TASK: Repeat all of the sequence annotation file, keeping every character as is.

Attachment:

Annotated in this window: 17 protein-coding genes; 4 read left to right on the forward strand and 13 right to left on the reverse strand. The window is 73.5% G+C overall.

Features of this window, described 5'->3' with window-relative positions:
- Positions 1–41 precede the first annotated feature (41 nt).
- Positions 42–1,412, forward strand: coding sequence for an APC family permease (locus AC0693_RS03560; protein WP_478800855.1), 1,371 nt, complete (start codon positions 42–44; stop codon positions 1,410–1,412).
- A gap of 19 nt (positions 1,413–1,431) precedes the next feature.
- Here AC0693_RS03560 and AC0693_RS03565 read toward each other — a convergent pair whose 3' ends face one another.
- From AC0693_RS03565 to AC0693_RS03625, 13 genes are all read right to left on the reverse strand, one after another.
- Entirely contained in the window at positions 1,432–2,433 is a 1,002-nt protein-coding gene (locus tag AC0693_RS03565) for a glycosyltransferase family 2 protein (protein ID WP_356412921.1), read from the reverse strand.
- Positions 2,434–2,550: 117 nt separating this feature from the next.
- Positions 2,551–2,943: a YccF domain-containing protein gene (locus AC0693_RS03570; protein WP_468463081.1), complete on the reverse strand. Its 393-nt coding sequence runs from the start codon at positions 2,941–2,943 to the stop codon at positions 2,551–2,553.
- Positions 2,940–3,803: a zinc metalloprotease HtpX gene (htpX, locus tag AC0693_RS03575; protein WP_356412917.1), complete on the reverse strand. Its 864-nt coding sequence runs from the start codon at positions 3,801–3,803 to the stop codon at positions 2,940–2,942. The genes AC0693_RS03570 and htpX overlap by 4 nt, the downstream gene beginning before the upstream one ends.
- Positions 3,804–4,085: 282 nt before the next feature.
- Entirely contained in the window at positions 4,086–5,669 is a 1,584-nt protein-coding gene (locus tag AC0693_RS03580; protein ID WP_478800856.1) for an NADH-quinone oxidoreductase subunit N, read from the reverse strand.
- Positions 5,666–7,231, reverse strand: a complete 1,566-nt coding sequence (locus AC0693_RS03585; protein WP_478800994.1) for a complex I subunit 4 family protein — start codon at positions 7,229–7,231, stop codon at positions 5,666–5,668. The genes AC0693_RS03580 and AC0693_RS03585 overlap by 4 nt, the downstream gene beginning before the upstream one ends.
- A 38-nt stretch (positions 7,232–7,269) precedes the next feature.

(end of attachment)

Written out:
Annotated in this window: 17 protein-coding genes; 4 read left to right on the forward strand and 13 right to left on the reverse strand. The window is 73.5% G+C overall.

Features of this window, described 5'->3' with window-relative positions:
- Positions 1–41 precede the first annotated feature (41 nt).
- Positions 42–1,412, forward strand: coding sequence for an APC family permease (locus AC0693_RS03560; protein WP_478800855.1), 1,371 nt, complete (start codon positions 42–44; stop codon positions 1,410–1,412).
- A gap of 19 nt (positions 1,413–1,431) precedes the next feature.
- Here AC0693_RS03560 and AC0693_RS03565 read toward each other — a convergent pair whose 3' ends face one another.
- From AC0693_RS03565 to AC0693_RS03625, 13 genes are all read right to left on the reverse strand, one after another.
- Entirely contained in the window at positions 1,432–2,433 is a 1,002-nt protein-coding gene (locus tag AC0693_RS03565) for a glycosyltransferase family 2 protein (protein ID WP_356412921.1), read from the reverse strand.
- Positions 2,434–2,550: 117 nt separating this feature from the next.
- Positions 2,551–2,943: a YccF domain-containing protein gene (locus AC0693_RS03570; protein WP_468463081.1), complete on the reverse strand. Its 393-nt coding sequence runs from the start codon at positions 2,941–2,943 to the stop codon at positions 2,551–2,553.
- Positions 2,940–3,803: a zinc metalloprotease HtpX gene (htpX, locus tag AC0693_RS03575; protein WP_356412917.1), complete on the reverse strand. Its 864-nt coding sequence runs from the start codon at positions 3,801–3,803 to the stop codon at positions 2,940–2,942. The genes AC0693_RS03570 and htpX overlap by 4 nt, the downstream gene beginning before the upstream one ends.
- Positions 3,804–4,085: 282 nt before the next feature.
- Entirely contained in the window at positions 4,086–5,669 is a 1,584-nt protein-coding gene (locus tag AC0693_RS03580; protein ID WP_478800856.1) for an NADH-quinone oxidoreductase subunit N, read from the reverse strand.
- Positions 5,666–7,231, reverse strand: a complete 1,566-nt coding sequence (locus AC0693_RS03585; protein WP_478800994.1) for a complex I subunit 4 family protein — start codon at positions 7,229–7,231, stop codon at positions 5,666–5,668. The genes AC0693_RS03580 and AC0693_RS03585 overlap by 4 nt, the downstream gene beginning before the upstream one ends.
- A 38-nt stretch (positions 7,232–7,269) precedes the next feature.